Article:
Wakchakaray – how indigenous Ecuadorians celebrate Mother Earth

One of the most rewarding experiences when traveling through different lands is undoubtedly the opportunity to get up close and personal to local communities. Although this is my second time in Ecuador, taking part in the Summer Communication Academy at UDLA university in Quito paved the way for so many new discoveries and eye-opening first-hand experiences of the social issues in this small yet culturally diverse country. I’ve been surprised, moved and inspired by all the things I’ve learned so far, especially when it comes to the lives of indigenous communities of Ecuador.

A real highlight of the Academy was a visit to an indigenous community living in the small village of La Calera in the northern sierra (or highlands) of Ecuador. Our group was lucky enough to have the opportunity to take part in a sacred ritual celebrating Mother Earth – or Pachamama in the Kichwa language.


Just like in many other indigenous communities across the country, the La Calera community still holds many ancient traditions that have been passed down from their ancestors, including their beautiful traditional clothes and rituals like Wakchakaray which we got to be a part of.

The ceremony is carried out by the community’s Sumak Muyo women’s group four times a year – corresponding to the solstices of each season. The ritual worships the four elements of Pachamama – water, fire, air and earth – and helps cleanse away all bad energies for a harmonious connection with nature. It’s a sort of Thanksgiving where the Earth is thanked for all it’s given to the people and the favour is returned with generous offerings of home-cooked food, fruit and flowers.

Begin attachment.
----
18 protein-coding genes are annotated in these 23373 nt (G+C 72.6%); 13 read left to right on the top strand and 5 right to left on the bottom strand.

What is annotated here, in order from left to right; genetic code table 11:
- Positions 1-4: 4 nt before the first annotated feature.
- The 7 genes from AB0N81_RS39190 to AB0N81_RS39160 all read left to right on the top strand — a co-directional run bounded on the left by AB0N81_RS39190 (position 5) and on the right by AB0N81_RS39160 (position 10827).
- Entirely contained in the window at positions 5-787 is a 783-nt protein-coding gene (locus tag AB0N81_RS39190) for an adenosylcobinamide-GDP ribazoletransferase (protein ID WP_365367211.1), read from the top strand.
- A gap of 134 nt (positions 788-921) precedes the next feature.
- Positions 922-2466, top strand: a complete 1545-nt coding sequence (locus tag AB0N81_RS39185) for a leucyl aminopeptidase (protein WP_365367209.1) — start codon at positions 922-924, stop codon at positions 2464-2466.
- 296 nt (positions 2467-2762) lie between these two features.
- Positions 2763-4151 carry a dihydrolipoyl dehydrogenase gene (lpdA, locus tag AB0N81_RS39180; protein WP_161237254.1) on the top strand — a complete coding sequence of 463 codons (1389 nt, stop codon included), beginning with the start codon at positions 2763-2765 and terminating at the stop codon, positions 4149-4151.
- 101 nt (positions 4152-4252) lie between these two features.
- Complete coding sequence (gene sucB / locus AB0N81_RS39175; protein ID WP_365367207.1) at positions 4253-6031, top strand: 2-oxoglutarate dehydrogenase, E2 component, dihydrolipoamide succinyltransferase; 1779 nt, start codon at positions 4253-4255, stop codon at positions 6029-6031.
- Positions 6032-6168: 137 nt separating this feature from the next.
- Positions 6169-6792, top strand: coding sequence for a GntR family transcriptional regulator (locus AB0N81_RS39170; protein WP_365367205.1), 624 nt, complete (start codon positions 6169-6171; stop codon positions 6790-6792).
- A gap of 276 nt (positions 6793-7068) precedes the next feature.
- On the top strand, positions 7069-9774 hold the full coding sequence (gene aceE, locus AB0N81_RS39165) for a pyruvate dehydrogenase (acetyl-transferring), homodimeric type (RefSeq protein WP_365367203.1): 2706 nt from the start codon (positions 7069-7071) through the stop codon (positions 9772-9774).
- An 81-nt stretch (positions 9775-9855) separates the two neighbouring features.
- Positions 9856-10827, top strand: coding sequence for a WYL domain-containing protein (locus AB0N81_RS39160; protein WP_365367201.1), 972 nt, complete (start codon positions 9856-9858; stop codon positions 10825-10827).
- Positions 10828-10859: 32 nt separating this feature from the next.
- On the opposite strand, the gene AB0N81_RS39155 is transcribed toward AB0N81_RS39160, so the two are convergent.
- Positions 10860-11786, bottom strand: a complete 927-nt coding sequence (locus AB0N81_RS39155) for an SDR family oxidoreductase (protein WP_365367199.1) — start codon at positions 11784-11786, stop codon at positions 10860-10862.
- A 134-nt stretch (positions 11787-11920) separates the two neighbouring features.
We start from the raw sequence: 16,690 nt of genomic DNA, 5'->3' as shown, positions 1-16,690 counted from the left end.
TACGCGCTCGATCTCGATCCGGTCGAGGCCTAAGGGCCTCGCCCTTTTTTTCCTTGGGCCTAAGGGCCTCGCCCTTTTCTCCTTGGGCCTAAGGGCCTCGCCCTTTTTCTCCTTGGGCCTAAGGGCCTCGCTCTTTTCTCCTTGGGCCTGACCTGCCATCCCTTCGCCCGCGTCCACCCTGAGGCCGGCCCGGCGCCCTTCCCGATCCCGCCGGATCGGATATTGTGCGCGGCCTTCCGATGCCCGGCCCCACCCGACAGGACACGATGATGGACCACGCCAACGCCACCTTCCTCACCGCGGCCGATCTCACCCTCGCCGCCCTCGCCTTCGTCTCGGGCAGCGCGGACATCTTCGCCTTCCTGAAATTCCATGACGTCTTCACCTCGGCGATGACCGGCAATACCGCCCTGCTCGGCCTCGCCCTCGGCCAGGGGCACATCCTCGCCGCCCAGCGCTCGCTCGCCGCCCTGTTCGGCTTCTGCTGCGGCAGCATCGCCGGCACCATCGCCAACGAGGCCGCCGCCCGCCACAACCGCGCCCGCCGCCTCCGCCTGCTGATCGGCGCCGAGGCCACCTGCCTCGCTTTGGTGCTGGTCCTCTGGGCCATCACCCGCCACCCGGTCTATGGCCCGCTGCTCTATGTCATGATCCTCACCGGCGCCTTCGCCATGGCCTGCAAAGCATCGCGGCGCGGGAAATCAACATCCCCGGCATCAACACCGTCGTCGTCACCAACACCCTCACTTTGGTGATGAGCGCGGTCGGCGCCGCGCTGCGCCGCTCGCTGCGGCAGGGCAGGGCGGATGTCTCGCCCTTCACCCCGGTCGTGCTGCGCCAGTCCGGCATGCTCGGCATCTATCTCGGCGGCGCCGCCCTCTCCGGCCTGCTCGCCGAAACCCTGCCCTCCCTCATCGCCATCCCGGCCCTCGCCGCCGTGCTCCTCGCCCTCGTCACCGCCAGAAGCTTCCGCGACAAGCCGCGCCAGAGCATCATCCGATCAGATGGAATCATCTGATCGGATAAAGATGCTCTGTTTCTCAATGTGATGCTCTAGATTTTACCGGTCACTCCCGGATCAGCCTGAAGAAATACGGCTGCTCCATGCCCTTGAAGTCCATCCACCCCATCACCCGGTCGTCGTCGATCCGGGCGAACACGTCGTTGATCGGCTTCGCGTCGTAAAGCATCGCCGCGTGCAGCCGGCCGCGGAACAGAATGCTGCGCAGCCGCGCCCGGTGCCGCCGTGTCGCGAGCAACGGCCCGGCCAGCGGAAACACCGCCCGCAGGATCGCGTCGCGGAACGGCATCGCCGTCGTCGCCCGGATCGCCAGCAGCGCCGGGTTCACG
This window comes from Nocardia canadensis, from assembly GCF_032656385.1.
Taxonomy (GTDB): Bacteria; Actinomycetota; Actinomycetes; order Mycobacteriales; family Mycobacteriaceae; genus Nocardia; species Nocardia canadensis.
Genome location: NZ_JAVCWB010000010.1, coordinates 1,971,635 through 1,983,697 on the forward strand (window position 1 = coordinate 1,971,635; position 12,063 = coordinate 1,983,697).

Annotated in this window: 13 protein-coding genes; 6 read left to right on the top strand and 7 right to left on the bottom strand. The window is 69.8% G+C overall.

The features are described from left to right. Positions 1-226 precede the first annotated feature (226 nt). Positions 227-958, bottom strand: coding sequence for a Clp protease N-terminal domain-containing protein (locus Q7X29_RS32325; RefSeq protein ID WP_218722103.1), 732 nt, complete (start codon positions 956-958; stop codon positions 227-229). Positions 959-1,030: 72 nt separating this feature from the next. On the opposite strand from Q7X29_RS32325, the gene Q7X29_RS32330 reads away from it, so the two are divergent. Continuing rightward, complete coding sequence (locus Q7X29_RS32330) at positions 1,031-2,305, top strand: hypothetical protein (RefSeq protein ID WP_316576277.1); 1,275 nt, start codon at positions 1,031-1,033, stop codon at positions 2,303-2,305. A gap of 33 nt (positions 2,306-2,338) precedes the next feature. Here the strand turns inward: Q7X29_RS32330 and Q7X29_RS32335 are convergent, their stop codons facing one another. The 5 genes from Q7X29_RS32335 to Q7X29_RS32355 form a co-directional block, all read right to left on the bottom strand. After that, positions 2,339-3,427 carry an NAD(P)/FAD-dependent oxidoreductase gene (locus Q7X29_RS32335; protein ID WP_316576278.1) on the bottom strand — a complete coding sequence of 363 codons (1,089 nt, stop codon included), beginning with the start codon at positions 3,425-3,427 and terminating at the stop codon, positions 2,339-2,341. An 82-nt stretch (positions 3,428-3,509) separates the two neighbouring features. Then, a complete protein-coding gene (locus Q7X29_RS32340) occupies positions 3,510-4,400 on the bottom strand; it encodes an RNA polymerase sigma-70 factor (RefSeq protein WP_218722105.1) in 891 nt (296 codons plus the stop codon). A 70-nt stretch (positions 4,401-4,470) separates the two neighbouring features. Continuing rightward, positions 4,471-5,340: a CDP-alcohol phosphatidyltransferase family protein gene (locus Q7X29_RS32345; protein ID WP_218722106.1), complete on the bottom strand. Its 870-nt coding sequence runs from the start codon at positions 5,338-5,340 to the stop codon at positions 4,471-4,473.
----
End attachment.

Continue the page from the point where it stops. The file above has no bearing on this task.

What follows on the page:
Forming a circle around the altar made of rose petals and offerings laid out on the rainbow-coloured Kichwa flag, we held hands and endured the pain of bug bites on our bare feel while the elder woman of the community spoke the ritual speech in Kichwa. As it was translated to us, the speech thanked the spirits of nature for all they give to us and asked for a blessing to our lives.

“May all obstacles in our homes and in our families be lifted, may our families and friends be freed from all bad energies and have all they need to lead a happy life.”

Once the words were spoken, we all covered ourselves in a little bit of smoke from the fire of the altar, were splashed with the sacred water and shared the food that was offered to Pachamama. A few of us even got bathed in the river, cleansing all bad energies with ice-cold water and herb birches.


What struck me the most about this ceremony was its similarity to a Vedic ritual I have been a part of earlier this year. The communities are worlds apart – India to Ecuador, – yet the same traditions exist – the offerings on an altar, the cleansing with fire and water from the altar, the sharing of sanctified food. And I’m sure there’s similarities in many other sacred rituals. Being part of a ceremony like this was a special experience and opened up my mind and heart even more to the universal spiritual truths and traditions that unite human beings all around the world across different religions and beliefs.

Sadly, the way of life in La Calera is largely unknown to many Ecuadorians, let alone audiences outside of the country. Luckily, thanks to a local filmmaker group APAK (association of Kichwa audiovisual producers), these traditions can live on in the form of documentaries and TV programmes. The organisation aims to capture and share the traditions and ways of living of the many different Kichwa communities in the north of Ecuador and it is beautiful to see the passion and pride with which they fight for auto-representation of Kichwa communities in the media.

Take a look at their YouTube channel and like their Facebook page – they need and deserve all the support they can get! Hopefully you too will be inspired by a glance into the lives of these wonderfully spiritual people whose ways of life run the risk of being forgotten.





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